Why should you use baseball data to learn statistics? Because it's a fun way to grasp the concepts. Having said that, you should realize that the data available for baseball analysis may not be rich enough to tackle every concept in statistics or by extension, data science. But, you'd be surprised at how much you will learn from the data that is available. The key is to have fun while learning - the best way to learn.
Of course, if you don't like baseball, then you probably won't get as much out of learning statistics. But, it still is worth going through the process because it's a relatively easy way to get your start. If you truly dislike the game, then feel free to skip this article.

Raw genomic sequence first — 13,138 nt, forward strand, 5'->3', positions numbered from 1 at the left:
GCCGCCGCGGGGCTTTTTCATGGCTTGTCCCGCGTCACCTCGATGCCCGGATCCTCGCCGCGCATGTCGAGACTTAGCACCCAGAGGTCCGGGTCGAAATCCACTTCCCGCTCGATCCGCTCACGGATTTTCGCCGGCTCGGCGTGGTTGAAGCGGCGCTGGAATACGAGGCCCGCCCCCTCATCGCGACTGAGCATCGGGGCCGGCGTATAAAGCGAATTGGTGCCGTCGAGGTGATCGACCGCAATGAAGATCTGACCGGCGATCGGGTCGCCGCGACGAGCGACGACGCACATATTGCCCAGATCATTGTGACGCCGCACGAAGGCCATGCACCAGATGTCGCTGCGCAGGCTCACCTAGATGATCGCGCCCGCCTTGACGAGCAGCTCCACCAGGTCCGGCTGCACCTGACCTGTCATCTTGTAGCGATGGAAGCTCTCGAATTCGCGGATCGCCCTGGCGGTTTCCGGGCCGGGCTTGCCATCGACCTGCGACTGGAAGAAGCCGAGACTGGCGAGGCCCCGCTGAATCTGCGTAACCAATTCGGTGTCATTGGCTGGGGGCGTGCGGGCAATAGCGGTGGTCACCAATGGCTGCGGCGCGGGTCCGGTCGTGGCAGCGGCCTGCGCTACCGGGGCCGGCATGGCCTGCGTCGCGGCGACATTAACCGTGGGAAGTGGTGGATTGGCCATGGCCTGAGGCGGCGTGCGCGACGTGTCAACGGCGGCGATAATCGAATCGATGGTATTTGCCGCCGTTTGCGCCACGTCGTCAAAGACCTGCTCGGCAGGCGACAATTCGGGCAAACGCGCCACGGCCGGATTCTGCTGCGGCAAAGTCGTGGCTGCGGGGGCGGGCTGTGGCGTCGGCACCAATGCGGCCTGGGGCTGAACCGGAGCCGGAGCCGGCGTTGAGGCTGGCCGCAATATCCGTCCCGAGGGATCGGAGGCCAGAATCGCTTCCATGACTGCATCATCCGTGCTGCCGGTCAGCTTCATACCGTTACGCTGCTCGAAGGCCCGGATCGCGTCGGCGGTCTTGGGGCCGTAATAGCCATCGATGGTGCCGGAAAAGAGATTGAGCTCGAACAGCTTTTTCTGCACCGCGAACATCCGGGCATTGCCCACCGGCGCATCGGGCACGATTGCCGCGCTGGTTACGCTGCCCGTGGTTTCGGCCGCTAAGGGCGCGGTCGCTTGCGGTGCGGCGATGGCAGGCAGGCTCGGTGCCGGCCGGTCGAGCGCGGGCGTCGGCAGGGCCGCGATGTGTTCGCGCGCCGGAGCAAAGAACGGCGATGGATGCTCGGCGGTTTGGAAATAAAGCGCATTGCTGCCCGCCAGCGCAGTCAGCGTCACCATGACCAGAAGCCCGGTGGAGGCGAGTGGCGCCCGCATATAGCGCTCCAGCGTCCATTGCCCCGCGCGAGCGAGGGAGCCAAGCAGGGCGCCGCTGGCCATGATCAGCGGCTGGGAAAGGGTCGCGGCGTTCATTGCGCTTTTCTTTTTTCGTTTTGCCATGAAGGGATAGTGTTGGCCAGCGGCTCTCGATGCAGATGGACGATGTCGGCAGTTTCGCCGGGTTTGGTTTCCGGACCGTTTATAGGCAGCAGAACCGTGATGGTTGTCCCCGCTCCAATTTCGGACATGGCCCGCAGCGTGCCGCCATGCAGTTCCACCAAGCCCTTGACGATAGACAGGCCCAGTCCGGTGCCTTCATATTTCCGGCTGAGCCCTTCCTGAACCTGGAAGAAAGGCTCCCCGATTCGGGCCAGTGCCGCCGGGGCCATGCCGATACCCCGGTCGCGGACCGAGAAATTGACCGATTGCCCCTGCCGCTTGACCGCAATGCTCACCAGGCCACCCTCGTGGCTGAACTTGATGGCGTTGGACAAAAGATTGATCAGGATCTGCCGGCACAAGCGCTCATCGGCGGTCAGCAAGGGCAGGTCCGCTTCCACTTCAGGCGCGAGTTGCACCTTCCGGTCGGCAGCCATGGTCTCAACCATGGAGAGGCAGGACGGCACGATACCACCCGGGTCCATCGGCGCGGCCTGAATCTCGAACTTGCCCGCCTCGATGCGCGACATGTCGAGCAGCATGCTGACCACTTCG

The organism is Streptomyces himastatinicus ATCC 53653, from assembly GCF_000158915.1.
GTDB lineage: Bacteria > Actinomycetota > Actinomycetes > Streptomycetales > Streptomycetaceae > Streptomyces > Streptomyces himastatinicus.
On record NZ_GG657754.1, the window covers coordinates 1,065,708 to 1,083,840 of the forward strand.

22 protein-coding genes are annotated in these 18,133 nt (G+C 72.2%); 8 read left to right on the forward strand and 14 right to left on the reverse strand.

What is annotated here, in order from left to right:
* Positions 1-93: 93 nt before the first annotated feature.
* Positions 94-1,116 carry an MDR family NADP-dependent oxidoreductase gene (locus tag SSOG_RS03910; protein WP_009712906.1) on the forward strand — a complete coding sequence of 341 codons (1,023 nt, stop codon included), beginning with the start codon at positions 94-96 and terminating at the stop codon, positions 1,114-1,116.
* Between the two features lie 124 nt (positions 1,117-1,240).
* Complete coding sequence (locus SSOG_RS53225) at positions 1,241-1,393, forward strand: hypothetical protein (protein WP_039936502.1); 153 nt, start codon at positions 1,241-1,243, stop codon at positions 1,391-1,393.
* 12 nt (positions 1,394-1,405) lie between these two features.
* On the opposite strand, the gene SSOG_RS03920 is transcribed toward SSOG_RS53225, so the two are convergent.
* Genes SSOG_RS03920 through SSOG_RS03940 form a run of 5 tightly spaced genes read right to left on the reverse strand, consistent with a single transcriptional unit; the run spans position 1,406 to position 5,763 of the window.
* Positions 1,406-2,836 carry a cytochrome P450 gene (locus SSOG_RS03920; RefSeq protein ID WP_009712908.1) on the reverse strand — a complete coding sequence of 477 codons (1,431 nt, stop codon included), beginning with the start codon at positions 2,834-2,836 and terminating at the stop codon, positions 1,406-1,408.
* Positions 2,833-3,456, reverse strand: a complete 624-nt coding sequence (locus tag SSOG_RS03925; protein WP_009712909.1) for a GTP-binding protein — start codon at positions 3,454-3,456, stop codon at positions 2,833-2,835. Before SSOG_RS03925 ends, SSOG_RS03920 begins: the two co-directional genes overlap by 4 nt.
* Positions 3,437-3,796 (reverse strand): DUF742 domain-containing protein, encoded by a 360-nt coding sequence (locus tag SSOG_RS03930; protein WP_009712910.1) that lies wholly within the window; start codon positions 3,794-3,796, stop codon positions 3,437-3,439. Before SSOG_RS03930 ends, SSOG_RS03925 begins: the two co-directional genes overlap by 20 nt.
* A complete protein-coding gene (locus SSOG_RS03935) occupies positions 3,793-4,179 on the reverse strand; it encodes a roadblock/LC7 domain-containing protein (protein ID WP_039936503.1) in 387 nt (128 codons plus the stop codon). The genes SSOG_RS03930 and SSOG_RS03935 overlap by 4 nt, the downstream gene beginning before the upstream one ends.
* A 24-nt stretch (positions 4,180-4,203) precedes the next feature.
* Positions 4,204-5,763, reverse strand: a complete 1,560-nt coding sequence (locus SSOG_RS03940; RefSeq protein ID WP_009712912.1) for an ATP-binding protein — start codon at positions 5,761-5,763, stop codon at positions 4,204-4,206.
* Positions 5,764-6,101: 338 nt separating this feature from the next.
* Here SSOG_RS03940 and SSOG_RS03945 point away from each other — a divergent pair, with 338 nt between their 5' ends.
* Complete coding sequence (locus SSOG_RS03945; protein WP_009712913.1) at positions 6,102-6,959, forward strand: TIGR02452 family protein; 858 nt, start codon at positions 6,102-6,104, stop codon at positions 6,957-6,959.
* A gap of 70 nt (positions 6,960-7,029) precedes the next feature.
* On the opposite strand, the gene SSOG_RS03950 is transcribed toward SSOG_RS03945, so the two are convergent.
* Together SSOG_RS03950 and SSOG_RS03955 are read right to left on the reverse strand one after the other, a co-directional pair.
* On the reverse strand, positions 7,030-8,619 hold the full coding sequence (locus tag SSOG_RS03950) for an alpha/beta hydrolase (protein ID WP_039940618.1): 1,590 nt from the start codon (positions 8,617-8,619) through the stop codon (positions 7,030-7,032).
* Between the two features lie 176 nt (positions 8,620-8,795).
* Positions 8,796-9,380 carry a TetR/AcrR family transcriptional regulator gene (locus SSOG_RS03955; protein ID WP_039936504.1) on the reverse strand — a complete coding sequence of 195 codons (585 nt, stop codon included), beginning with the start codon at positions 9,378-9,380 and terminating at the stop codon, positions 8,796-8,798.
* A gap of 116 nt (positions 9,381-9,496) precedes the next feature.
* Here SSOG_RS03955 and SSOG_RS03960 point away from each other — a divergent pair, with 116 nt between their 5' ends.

Data Tells a Story
You may listen to your favorite baseball commentator who will describe certain aspects about a team or players. While they usually provide a fair amount of information, no one can present every aspect of the game in a concise and timely manner. What this means for you is there are plenty of opportunities to learn more about the story than is presented, and that's cool in my book. You'll get to learn what these commentators don't tell you for one reason or another.
You'll have plenty of data to work with, too. Did you know that several data providers give access to baseball data from as far back as 1871? That's incredible. That's almost 150 years at the time of this writing.
Asking the Right Questions
Statistics is about posing questions and finding information that may help answer those questions. Often, statistics will lead to more questions, but that is part of the fun of the so-called paper chase. Most of us won't chase paper anymore, but the process of finding data is part of the fun. You may also find yourself doing some actual paper chasing when information is not available online.